Poster Presentation Joint 2016 COSA and ANZBCTG Annual Scientific Meeting


Eun Jin Lim 1 , Haryana Dhillon 2 , Byeongsang Oh 3 , Janette Vardy 4
  1. The University of Sydney, Camperdown, NSW, Australia
  2. CeMPED, School of Psychology, The University of Sydney, Sydney, NSW, Australia
  3. Northern Clinical School, Royal North Shore Hospital, The University of Sydney, Sydney, NSW, Australia
  4. Concord Cancer Centre, Concord Hospital, Concord, NSW, Australia


There is substantial interest in integrative oncology care to improve the health and wellbeing of cancer patients in Australia, but limited evidence to guide service development. Here we describe and contrast integrative care centres in Australia, U.S.A., and Germany to inform development of an Australian model of integrative oncology care.



We conducted a mixed method study including a 28-item survey and semi-structured interviews in 16 centres providing integrative care in Australia (10), U.S.A. (3), and Germany (3). A coding schema based on survey responses and interviews was developed and used to compare and contrast services within and between countries.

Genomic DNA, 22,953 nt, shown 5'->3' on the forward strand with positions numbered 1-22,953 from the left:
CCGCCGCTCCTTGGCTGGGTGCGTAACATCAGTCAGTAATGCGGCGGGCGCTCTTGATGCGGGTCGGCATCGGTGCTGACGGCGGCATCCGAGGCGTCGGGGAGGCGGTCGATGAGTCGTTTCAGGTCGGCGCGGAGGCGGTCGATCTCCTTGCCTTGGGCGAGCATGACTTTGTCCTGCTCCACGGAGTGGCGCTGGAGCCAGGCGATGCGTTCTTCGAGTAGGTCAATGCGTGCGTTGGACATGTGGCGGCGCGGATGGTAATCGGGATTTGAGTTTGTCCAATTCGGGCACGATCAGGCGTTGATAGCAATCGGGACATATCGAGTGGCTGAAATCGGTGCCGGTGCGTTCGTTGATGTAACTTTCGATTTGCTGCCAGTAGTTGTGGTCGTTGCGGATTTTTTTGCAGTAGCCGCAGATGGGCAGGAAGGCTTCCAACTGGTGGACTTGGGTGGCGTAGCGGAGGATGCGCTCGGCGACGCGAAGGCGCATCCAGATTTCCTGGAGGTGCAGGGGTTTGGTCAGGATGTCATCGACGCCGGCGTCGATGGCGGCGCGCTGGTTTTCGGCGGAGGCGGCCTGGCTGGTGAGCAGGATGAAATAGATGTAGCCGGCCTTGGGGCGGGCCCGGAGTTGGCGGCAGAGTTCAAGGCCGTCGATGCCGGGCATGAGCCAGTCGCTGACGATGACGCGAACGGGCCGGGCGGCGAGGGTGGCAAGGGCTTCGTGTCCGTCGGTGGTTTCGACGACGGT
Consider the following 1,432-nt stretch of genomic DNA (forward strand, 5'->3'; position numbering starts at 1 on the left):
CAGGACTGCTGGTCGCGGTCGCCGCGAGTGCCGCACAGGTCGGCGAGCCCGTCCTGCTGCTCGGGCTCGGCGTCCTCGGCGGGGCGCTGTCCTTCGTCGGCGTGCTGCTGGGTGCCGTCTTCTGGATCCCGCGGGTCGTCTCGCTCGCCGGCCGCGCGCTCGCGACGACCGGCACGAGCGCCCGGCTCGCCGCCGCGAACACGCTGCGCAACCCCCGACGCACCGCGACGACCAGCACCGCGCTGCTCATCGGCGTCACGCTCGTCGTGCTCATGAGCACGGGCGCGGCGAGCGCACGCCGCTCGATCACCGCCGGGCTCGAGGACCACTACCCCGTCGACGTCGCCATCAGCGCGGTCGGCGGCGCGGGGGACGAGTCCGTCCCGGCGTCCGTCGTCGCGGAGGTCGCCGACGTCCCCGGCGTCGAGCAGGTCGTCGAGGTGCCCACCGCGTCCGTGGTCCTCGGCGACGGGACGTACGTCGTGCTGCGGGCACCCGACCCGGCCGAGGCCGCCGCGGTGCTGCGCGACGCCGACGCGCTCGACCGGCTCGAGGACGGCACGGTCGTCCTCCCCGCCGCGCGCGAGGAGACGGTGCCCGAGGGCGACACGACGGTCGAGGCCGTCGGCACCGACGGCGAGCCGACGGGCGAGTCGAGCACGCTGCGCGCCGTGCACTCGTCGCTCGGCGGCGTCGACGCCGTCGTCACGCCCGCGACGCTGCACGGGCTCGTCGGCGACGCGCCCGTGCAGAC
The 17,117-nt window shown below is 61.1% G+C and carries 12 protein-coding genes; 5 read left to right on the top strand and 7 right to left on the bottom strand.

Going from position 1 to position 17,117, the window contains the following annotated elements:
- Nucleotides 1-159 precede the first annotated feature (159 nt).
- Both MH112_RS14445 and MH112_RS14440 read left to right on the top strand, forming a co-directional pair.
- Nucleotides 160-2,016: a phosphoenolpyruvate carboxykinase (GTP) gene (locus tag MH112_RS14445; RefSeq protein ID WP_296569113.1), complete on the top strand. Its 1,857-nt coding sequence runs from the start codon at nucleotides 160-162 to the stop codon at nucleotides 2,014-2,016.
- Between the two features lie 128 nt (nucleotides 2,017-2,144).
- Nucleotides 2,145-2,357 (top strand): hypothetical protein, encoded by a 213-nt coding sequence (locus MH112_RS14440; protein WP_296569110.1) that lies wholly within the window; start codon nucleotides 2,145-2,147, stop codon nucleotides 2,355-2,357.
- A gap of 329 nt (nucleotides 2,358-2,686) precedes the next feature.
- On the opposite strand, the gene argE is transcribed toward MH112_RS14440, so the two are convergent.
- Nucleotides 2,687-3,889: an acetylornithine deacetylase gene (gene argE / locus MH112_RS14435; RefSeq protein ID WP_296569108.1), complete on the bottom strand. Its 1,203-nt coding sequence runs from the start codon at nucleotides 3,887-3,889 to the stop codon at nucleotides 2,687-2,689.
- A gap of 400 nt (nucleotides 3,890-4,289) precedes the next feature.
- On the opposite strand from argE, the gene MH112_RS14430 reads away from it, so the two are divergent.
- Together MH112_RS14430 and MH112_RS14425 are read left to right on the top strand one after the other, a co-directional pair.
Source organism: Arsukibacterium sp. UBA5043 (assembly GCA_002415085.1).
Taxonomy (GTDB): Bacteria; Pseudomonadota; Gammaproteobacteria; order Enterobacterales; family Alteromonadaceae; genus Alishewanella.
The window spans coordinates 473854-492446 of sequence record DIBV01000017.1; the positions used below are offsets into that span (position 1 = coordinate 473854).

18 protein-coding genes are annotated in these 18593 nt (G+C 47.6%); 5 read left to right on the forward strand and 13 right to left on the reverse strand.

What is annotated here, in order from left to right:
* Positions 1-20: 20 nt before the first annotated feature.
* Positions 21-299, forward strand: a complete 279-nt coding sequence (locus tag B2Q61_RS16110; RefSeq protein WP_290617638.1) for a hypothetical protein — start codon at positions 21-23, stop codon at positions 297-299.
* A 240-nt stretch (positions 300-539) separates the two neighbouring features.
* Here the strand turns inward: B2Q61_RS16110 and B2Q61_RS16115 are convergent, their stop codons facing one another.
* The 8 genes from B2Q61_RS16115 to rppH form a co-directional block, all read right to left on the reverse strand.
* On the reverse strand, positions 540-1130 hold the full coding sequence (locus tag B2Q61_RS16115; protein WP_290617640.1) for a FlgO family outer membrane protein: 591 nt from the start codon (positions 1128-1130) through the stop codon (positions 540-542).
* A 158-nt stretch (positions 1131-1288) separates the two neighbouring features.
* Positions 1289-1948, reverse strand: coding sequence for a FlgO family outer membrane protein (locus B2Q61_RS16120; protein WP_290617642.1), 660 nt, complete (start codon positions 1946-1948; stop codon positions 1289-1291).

Common elements across countries identified included ongoing academic activities for medical staff and patients, and importance of open collaboration and communication. German and U.S.A centres had a General Practitioner (GP) or Integrative Physician (IP) as gatekeeper, whereas Australian centres were coordinated by allied health practitioners (AHPs). Major differences were:

  1. Perception of IM: Australia and USA perceive IM as adjunctive, while in Germany it is parallel with western medicine. Australian centres support patient self-management through empowerment and value social interactions between patients, and patients and practitioners;
  2. Treatment options: Australian focuses supportive care, USA body-mind, and German traditional healing therapies.
  3. Team interaction: USA and German had strong focus on structured and Australian informal interactions.

Australian centres defined IM as supportive care and patient-centred care, evident in acceptance of patient self-referral.  Whereas in Germany and USA GP/IP were required to approve patient access to IM services.



IM models of care differ between the countries examined.  The Australian emphasis on patient-centred care is a key point of difference and is driven by a pragmatic approach to service development in response to patient needs. All centres emphasised the need for open communication and collaboration.